Surveys show high levels of burnout
That’s why there’s a need for preventing nurse burnout, as well as strategies to deal with staff shortages and challenges with hiring. Separate surveys done by Kronos and CareerBuilder in May of 2017 showed similarly high levels of burnout: Sixty-three percent of nurses surveyed by Kronos reported it, while the CareerBuilder survey had the number at 70%. The CareerBuilder survey also pointed to the difficulty in hiring nurses, noting the same jobs were posted as many as 10 times before being filled. A 2010 study by the National Institutes of Health takes the idea of preventing nurse burnout further tying it specifically to patient dissatisfaction. The “Nurse burnout and patient satisfaction” study points to improved communications and adequate staffing as two areas that could help reduce the risk of nurse burnout and patient dissatisfaction.
But it’s often not that straightforward. The healthcare field, in general, is challenging because it has so many moving parts, said John Sumser, principal analyst at HRExaminer. “Healthcare has an engagement problem, but that has partly to do with the status of systems inside of healthcare,” he said. “It’s a system based on rank, and it’s not like other work environments because doctors aren’t going to use the same systems nurses or interns do. Technology really can’t change the social structure.”
So the WorkJam team went directly to nurses to find out what might achieve nurse burnout prevention, Eadie said. The top of the list was a big part of workforce management: control of the work schedule. Instead of requesting a day off in a log book or chatting about shifts with a manager, nurses can log in to the WorkJam app and change, accept or swap shifts. “They can do this in real time, and there’s no chance of miscommunication,” Eadie said.
Communication, in general, is another hot-button area for nurses, Eadie added. As is true for many hourly or shift workers, most nurses don’t have “work” email accounts and in some cases have been forced to create Facebook or WhatsApp groups in order to share vital communications. WorkJam offers push notifications in real time to only the staff who need them, Eadie said, eliminating the need for social media and its potential privacy concerns. “Sometimes something as simple as a message to ‘park in the back lot and come in the side door’ can go a long way to making nurses feel like they’re an important part of the team,” he said, and that’s key to preventing nurse burnout.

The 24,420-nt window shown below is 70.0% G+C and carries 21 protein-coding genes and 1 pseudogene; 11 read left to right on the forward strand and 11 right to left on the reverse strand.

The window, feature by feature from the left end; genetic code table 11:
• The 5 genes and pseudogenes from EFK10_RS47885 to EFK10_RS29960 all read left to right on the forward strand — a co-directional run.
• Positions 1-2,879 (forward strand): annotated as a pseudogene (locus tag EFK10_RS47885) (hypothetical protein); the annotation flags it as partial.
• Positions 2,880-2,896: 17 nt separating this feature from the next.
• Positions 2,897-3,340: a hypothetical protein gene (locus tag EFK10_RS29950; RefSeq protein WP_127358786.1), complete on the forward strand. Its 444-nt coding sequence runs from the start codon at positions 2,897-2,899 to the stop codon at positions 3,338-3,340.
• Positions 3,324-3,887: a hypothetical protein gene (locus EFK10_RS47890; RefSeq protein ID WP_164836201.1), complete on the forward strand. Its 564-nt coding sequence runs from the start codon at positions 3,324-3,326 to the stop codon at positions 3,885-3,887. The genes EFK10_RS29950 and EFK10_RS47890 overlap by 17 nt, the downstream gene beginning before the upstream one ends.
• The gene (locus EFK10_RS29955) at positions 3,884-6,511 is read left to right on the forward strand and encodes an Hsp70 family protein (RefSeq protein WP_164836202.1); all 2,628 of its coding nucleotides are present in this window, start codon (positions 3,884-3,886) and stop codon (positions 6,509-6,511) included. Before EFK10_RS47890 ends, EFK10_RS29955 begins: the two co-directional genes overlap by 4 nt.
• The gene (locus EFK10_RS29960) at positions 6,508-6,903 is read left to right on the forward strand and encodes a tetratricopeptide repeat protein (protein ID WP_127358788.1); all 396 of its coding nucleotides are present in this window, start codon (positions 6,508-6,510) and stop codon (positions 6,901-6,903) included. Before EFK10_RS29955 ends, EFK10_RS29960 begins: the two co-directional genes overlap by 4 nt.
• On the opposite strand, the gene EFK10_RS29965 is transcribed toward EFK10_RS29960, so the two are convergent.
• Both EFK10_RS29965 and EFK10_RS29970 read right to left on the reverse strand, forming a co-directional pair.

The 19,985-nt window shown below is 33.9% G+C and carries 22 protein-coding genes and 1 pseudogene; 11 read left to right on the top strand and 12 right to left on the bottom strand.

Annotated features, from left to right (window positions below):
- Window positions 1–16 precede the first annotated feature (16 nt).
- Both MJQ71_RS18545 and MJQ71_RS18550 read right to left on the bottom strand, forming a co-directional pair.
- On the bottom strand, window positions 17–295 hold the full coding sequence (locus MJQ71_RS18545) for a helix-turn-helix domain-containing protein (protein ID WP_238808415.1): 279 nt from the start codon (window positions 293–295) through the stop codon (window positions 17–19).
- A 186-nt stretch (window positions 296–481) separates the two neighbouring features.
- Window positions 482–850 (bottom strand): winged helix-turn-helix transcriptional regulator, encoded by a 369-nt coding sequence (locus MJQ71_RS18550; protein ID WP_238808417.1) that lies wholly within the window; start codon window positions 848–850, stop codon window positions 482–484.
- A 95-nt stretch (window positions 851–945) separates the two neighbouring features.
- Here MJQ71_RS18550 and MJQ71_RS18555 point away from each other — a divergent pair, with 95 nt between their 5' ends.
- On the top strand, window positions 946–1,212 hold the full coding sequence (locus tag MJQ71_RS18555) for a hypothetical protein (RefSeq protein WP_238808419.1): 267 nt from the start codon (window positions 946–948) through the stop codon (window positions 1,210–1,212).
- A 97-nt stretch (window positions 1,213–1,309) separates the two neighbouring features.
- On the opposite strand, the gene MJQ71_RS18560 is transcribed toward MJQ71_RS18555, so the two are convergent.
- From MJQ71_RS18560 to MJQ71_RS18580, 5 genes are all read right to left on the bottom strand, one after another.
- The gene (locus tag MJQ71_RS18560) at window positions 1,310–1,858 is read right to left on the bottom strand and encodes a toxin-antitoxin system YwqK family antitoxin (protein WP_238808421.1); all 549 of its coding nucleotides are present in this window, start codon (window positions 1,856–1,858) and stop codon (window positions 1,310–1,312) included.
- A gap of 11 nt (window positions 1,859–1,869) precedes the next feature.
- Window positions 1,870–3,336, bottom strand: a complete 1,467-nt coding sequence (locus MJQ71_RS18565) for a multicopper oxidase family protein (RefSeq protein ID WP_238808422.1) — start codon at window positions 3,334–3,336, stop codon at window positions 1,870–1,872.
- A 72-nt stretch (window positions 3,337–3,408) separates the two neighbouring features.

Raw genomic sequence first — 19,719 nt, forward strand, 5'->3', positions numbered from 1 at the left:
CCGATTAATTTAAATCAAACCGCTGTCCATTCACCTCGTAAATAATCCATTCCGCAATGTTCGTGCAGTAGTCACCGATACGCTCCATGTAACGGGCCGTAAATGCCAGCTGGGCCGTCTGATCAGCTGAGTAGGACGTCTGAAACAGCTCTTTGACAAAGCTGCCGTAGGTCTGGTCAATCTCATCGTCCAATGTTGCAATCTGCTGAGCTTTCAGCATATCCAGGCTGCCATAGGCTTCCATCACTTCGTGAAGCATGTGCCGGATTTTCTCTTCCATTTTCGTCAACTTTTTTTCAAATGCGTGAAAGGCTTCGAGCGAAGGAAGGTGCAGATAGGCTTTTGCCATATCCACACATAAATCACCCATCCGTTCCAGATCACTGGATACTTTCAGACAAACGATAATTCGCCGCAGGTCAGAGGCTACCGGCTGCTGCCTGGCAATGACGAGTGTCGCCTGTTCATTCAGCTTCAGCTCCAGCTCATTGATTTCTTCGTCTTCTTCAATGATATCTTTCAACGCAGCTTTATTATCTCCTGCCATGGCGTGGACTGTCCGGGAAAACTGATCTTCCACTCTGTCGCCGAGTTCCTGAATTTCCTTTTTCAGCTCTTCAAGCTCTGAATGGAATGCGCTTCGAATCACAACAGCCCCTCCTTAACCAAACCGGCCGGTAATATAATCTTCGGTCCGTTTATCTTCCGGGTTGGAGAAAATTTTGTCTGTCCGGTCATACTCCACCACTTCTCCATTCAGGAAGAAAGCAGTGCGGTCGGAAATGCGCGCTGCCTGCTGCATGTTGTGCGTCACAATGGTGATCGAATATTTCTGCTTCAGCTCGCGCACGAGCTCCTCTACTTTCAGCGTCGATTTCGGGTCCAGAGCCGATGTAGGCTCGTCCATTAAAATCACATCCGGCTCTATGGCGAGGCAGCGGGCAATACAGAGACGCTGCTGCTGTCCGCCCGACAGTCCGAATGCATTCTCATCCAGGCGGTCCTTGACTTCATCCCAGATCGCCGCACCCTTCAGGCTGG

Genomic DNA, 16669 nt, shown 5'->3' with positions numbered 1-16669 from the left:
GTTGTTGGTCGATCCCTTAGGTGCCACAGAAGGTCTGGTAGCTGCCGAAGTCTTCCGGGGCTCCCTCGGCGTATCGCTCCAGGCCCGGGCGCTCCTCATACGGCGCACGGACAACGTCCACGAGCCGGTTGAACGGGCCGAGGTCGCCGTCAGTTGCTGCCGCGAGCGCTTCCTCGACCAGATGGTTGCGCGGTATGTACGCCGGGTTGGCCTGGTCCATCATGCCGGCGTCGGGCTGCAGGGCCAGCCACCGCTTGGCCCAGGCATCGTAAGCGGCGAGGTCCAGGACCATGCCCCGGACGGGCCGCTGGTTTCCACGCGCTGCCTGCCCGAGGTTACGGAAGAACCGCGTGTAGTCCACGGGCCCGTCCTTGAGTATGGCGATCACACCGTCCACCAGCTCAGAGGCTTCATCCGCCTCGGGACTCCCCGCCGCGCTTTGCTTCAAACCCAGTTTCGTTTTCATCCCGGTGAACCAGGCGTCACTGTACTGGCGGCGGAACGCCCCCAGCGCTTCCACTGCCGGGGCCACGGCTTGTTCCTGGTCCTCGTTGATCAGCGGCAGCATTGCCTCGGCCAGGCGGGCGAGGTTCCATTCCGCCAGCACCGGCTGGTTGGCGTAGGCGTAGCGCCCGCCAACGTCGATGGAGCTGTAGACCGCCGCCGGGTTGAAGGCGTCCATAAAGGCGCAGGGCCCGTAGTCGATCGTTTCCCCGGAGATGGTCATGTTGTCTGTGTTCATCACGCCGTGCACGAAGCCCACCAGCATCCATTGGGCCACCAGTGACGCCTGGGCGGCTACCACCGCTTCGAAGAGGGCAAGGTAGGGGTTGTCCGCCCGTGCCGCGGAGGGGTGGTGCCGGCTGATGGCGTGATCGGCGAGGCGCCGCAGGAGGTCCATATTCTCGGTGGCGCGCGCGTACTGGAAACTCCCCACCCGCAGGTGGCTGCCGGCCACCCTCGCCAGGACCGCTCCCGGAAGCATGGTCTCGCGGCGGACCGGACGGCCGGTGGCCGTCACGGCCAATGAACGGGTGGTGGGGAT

WorkJam integrates with HR systems
The WorkJam app starts by integrating with the existing HR systems for scheduling and incorporates the master employee list. Employees are offered the option to download the app to an Apple or Android phone, access it on the web or log in to hospital-provided kiosks.
Although the heart of the application is scheduling and communication, Eadie said some hospitals have gone further in the quest for preventing nurse burnout. “Because it can integrate with the scheduling system, it can tell an employee ‘Congratulations, you’ve been on time 20 days in a row so you get the On Time Hero badge,’” he said. Employee engagement and gamification are natural extensions, he added, but so is the addition of education and training. If a hospital needs to do a quick review with nurses about, for example, glove use before flu season, the app can be locked until that training is completed, he said. Making those important communications easier to digest helps with preventing nurse burnout, and could ultimately lead to online training mini-courses that staff could do on their own time and get paid for, Eadie said.
Ultimately, Eadie thinks WorkJam can be used in large hospitals to allow staff to pick up shifts in areas they might not normally work in, but are qualified to do so. “This can be used to facilitate moonlighting, or the ‘Uber-ization’ or crowdsourcing of work. Hospitals are already paying for staff. This will make it possible for everyone to be more flexible.”